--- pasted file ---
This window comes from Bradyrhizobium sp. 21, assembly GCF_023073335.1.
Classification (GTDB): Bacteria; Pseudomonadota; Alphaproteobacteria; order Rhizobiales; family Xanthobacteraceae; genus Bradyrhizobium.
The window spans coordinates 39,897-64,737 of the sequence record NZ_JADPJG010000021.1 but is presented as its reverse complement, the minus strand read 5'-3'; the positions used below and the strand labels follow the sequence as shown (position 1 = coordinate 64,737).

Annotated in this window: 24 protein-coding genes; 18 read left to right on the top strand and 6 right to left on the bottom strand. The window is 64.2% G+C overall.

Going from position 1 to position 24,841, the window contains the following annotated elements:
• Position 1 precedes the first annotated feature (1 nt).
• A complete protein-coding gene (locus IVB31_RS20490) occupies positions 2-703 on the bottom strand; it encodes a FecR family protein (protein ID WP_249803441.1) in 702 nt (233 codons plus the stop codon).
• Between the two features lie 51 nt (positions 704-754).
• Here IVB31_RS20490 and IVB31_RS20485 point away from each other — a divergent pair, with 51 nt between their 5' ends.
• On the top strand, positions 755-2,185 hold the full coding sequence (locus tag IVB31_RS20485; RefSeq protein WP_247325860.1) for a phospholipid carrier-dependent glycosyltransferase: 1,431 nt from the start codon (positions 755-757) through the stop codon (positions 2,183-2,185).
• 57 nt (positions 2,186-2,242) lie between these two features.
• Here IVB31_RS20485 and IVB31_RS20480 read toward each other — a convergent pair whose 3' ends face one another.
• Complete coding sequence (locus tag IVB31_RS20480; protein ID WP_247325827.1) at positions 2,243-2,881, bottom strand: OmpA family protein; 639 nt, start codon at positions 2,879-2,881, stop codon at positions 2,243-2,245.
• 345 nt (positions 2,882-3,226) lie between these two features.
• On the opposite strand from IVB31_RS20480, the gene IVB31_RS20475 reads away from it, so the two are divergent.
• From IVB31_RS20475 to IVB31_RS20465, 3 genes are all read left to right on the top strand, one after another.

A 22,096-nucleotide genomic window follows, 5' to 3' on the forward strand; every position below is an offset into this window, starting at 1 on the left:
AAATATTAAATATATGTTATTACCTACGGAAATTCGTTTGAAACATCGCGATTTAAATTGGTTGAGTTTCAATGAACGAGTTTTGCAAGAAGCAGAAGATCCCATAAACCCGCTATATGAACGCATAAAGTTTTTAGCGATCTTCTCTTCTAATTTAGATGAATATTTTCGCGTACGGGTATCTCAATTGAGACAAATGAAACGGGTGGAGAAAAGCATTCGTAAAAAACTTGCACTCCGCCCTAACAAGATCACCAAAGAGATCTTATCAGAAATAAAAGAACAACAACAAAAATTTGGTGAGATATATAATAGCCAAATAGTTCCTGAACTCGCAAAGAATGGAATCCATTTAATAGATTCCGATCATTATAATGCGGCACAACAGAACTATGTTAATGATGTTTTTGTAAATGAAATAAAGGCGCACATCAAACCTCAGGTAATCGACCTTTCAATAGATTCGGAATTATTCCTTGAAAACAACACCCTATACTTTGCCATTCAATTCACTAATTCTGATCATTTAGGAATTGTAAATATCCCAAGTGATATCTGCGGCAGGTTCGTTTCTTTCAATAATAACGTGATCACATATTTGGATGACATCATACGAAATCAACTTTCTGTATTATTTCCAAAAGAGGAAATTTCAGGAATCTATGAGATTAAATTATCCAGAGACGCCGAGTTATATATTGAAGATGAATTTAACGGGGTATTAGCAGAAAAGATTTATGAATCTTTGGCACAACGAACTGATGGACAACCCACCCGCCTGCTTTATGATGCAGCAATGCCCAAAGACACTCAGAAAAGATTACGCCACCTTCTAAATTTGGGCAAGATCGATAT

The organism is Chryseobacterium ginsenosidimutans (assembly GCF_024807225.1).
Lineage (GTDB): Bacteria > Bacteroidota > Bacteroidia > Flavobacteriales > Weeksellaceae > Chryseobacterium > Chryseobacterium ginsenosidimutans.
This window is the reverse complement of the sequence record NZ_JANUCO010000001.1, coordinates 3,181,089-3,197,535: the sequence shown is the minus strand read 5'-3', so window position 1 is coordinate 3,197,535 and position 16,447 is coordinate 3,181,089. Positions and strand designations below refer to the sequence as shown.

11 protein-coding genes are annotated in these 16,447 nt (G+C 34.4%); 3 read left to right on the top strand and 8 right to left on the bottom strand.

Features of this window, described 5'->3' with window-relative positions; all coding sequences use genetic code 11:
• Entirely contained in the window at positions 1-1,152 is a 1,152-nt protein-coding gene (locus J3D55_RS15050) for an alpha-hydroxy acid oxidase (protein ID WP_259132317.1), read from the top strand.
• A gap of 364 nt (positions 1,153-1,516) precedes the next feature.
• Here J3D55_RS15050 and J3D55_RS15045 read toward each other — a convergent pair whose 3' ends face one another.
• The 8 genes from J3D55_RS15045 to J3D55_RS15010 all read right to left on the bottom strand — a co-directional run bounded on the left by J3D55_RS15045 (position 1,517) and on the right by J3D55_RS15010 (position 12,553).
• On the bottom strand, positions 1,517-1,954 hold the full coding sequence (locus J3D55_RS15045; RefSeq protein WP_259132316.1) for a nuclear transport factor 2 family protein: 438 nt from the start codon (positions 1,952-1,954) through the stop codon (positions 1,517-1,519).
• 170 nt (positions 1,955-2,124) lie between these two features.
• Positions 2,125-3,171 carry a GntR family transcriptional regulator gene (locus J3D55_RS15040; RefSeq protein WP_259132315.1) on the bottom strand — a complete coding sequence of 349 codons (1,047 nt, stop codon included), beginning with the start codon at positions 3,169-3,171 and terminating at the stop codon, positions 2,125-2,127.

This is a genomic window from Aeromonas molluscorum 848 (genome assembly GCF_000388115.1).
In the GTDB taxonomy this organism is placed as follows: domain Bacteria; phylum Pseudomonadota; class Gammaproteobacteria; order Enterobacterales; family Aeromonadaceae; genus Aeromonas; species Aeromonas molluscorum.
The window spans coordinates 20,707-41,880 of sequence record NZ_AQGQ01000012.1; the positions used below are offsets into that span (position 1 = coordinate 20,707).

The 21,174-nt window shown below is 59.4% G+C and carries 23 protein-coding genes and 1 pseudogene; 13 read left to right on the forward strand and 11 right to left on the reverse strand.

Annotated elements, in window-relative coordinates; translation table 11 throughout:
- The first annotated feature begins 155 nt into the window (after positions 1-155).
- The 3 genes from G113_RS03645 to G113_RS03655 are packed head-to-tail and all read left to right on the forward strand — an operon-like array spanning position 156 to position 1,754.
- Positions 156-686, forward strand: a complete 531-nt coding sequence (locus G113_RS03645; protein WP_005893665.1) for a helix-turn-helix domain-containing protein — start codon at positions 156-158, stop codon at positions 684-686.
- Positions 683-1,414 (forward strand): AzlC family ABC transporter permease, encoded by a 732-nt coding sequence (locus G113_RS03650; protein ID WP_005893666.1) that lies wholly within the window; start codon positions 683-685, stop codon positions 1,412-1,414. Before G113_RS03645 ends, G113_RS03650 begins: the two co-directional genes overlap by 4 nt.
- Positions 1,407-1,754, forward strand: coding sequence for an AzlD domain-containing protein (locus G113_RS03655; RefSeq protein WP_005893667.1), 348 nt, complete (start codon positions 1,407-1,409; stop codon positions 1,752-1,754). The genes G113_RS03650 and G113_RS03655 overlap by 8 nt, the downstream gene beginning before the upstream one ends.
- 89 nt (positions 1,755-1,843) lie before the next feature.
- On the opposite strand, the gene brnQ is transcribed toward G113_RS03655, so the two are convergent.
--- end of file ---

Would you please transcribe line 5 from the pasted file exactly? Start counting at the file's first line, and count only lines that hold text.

Going from position 1 to position 24,841, the window contains the following annotated elements: